- Let's use our interval function we defined before. What does it do?
- creates a list of numbers, m ... n-1
- We can run rev on increasingly larger lists:
> interval 1 10;
val it = [1,2,3,4,5,6,7,8,9] : int list
> rev (interval 1 10);
val it = [9,8,7,6,5,4,3,2,1] : int list
> rev (interval 1 100);
val it = [99,98,97,96,95,94,93,92,91,90,89,88,...] : int list
An aside, SML won't display the full list, though this can be updated
> rev (interval 1 1000);
val it = [999,998,997,996,995,994,993,992,991,990,989,988,...] : int list
> rev (interval 1 10000);
val it = [9999,9998,9997,9996,9995,9994,9993,9992,9991,9990,9989,9988,...] : int list
> rev (interval 1 100000);
It works ok for small values, but for larger it takes a while...
A more efficient reverse
- The problem turns out to be (we'll talk about this more later) that @ is a linear time algorithm
- Let's try and solve the problem without using @
- Tell me what the following function does:
fun revAux (acc, nil) = acc
| revAux (acc, x::xs) = revAux(x::acc, xs);
- First, what is it's type signature?
val revAux = fn: 'a list * 'a list -> 'a list
- Is this a curried or uncurried function?
- What does it actually do?
- adds the elements of second argument/list in reverse order to the first argument
- How is revAux useful for rev?
- if we call it with an empty list as the first argument, then it's reverse!
- We could just write:
fun rev2 lst = revAux(,lst)
- Any problems with this?
- Any time you have an auxiliary or helper function, better to encapsulate it for use only with this function
information hiding with let
- let allows you to define values (e.g. functions) that are only available inside a certain block of code
<val declaration1>; (including function definitions)
- the values declared inside of let ... in are only available inside the block of code in ... end
- the value of the entire let expression is the value of <expression>
back to reverse
- Often it's a good idea to write and test your auxiliary function separately and THEN put it in the let statement
- A better version of rev: look at rev2 in
- Now, let's see if it's any more efficient!
> rev2 [1, 2, 3, 4];
val it = [4,3,2,1] : int list
> rev2 (interval 1 100000);
val it = [99999,99998,99997,99996,99995,99994,99993,99992,99991,99990,99989,99988, ...] : int list
error messages in SML
- You will get exceptions/errors in SML
- They're not the most informative, but you'll get used to understanding them as time goes on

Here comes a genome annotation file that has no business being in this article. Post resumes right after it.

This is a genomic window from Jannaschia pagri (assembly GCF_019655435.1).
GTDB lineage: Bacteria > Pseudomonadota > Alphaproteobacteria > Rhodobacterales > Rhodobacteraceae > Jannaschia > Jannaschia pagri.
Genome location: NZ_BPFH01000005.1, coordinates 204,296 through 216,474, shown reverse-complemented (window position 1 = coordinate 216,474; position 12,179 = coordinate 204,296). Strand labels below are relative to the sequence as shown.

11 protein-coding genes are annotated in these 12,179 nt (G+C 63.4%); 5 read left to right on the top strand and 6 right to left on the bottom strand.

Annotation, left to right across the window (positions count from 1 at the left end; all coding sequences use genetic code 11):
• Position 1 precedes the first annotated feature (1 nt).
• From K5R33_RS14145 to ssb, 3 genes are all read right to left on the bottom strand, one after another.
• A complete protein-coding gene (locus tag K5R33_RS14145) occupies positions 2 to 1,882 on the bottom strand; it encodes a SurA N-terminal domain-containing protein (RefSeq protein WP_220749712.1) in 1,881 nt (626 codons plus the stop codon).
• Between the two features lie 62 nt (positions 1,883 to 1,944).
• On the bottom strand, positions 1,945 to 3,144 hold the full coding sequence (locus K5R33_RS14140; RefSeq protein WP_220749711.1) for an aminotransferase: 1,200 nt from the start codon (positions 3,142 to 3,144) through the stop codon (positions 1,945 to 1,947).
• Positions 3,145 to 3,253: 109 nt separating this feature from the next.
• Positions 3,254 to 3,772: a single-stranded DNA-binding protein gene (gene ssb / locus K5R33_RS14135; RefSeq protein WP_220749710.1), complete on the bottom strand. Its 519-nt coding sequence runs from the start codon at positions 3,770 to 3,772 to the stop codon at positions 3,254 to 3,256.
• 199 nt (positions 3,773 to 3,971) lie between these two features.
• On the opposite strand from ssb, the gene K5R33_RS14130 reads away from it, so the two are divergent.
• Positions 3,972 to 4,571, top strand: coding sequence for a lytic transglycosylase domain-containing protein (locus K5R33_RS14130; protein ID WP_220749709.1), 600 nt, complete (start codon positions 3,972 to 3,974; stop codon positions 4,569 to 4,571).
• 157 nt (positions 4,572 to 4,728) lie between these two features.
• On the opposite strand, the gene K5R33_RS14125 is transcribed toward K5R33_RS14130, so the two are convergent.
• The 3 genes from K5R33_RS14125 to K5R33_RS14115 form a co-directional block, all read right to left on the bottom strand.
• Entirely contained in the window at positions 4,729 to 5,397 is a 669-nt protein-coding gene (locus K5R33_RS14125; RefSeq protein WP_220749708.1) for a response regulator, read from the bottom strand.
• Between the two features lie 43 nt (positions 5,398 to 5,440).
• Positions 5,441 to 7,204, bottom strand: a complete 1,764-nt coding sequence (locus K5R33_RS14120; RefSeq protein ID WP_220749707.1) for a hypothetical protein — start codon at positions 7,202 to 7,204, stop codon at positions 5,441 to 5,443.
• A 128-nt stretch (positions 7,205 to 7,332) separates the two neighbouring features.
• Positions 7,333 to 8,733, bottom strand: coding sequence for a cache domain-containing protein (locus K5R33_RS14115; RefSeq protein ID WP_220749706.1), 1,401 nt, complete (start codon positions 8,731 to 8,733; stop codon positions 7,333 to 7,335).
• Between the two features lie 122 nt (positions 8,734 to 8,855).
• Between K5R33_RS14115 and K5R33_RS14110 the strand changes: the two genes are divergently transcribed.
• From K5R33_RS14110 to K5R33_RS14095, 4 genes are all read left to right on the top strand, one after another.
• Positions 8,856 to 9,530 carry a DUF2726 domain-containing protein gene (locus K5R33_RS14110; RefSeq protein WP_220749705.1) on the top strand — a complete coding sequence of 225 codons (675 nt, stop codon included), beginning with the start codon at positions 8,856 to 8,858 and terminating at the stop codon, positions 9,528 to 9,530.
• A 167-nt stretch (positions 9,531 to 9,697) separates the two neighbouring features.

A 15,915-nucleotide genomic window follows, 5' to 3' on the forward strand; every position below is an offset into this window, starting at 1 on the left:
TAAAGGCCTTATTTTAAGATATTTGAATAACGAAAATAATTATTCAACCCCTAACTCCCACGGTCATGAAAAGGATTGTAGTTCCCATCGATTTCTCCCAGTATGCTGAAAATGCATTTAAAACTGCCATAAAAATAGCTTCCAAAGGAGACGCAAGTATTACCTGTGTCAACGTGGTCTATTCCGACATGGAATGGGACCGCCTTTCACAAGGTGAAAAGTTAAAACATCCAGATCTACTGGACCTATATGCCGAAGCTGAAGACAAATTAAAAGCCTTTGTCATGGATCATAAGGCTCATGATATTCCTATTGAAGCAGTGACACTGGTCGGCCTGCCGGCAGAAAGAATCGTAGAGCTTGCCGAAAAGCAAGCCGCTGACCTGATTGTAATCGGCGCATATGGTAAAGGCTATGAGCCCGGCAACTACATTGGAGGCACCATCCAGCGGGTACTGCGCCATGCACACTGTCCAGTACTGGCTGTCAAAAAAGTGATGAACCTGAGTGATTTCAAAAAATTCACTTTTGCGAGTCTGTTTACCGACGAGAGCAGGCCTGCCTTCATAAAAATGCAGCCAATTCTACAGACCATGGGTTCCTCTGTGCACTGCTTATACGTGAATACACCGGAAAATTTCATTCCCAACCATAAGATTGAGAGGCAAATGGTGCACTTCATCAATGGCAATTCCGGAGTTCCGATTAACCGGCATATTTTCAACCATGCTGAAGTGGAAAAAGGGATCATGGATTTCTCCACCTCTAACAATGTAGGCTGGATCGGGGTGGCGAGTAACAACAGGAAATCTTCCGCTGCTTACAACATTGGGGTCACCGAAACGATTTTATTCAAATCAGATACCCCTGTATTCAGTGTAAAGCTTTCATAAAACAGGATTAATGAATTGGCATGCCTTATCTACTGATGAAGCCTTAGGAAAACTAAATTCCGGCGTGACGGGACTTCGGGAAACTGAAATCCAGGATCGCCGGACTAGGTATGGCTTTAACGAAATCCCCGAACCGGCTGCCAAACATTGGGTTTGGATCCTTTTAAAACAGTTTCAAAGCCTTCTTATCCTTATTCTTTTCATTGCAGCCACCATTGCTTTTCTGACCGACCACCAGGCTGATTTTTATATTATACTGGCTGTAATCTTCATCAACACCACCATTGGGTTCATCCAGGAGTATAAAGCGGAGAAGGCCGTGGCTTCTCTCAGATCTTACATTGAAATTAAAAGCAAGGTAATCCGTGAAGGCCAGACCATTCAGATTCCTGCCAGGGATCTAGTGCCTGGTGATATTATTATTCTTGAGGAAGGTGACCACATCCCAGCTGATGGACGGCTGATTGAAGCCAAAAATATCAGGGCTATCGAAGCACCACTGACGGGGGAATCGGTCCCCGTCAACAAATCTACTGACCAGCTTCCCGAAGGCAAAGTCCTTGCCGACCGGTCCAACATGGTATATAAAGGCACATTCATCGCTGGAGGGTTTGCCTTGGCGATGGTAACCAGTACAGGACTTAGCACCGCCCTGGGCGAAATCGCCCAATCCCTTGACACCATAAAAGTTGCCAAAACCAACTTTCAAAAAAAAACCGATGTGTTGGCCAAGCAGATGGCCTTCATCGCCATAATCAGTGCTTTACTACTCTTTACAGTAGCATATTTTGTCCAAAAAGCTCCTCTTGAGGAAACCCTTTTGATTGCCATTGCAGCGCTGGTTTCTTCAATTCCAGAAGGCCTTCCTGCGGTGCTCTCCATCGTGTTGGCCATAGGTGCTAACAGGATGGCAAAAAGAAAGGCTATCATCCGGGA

- For example, say we remove the parentheses around (m+a) in the interval function in rev-example.sml
- When we type: use "rev-examples.sml", we get the follow errors
val rev = fn : 'a list -> 'a list
rev-examples.sml:23.13-23.27 Error: operator is not a function [literal]
rev-examples.sml:23.9-23.28 Error: operator and operand don't agree [overload]
operator domain: 'Z * 'Z list
operand: 'Z * 'Y
m :: interval m + 1 n
rev-examples.sml:19.5-23.28 Error: right-hand-side of clause doesn't agree with function result type [overload]
expression: 'Z -> _ list
result type: 'Y
interval = (fn arg => (fn <pat> => <exp>))
uncaught exception Error
raised at: ../compiler/TopLevel/interact/evalloop.sml:66.19-66.27
- Start at the first error/exception (this isn't always perfect, but it's generally a good place to start)
- SML gives you information about *where* the problem is:
- rev-examples.sml is the file with the problem
- 23 is the line number it's at
- 13-23 is the character span in the line with the problem
- What's wrong with this function?
- Be careful about order of operations
- Function binding has higher precedence than +
warnings in SML
- Next time, I'll talk about warning you can ignore in SML
- In general, most warnings you CANNOT ignore
- One of the most common warnings is "Warning: match nonexhaustive"
- For example, remove the second line of the rev function in rev-examples.sml and we get the following error:
rev-examples.sml:12.5-12.22 Warning: match nonexhaustive
nil => ...
- the code does actual run (for now), but there's a problem!)
- What's the issue?
- Not every type of list we can call rev on will work (in fact any non-empty list will give us a problem)
> rev [1, 2, 3, 4];
uncaught exception Match [nonexhaustive match failure]
raised at: rev-examples.sml:12.22